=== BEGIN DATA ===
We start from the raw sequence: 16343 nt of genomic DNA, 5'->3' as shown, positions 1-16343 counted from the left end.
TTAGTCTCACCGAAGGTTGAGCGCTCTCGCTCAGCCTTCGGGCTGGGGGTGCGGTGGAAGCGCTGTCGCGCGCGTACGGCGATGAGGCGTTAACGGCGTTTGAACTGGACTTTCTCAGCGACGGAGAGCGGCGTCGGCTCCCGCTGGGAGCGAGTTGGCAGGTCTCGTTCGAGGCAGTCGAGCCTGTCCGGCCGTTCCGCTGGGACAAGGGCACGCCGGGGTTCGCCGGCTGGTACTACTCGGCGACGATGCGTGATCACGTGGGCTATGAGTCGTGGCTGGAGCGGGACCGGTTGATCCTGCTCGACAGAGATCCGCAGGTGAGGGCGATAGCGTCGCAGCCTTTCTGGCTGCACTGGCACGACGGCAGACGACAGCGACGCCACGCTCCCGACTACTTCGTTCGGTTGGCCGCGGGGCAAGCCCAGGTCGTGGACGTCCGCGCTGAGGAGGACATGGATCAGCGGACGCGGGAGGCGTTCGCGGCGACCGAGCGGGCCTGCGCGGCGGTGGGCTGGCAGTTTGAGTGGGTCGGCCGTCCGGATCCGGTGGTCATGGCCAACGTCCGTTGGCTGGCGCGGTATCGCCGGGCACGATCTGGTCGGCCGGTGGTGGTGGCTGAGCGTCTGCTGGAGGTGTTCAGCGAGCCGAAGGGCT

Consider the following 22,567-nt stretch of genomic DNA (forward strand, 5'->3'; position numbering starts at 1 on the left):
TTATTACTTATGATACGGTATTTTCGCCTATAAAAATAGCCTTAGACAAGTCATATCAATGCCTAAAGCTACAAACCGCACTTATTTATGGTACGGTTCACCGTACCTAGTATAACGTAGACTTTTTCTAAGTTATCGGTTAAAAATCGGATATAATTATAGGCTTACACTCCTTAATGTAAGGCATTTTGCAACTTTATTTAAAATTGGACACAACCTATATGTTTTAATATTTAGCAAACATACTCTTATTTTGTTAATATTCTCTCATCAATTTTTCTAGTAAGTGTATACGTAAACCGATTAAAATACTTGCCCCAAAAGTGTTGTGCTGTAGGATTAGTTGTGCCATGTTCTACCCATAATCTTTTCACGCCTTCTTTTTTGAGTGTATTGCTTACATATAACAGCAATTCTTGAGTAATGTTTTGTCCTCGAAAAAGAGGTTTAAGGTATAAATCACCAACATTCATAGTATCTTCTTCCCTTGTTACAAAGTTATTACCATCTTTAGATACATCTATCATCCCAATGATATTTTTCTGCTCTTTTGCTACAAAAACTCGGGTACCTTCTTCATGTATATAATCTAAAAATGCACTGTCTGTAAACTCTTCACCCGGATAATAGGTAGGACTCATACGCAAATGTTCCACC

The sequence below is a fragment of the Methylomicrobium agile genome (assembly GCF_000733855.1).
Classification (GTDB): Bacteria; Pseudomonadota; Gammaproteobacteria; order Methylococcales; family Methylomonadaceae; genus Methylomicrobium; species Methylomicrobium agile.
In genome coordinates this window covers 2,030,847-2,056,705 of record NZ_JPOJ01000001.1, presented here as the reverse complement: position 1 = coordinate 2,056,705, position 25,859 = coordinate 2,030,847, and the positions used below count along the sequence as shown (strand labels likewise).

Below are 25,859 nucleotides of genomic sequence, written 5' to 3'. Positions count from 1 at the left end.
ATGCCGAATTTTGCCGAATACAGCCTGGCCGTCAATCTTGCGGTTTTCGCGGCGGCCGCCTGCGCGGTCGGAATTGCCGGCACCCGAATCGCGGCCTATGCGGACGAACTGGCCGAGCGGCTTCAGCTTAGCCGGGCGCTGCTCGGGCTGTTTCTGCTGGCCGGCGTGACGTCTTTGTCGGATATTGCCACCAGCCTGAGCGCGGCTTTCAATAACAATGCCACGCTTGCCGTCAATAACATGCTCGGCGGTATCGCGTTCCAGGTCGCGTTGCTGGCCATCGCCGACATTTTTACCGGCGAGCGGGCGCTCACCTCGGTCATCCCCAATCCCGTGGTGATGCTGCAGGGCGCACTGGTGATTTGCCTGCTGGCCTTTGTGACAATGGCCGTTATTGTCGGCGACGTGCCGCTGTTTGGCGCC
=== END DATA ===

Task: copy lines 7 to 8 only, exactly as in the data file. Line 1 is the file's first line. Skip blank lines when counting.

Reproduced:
In genome coordinates this window covers 2,030,847-2,056,705 of record NZ_JPOJ01000001.1, presented here as the reverse complement: position 1 = coordinate 2,056,705, position 25,859 = coordinate 2,030,847, and the positions used below count along the sequence as shown (strand labels likewise).

Below are 25,859 nucleotides of genomic sequence, written 5' to 3'. Positions count from 1 at the left end.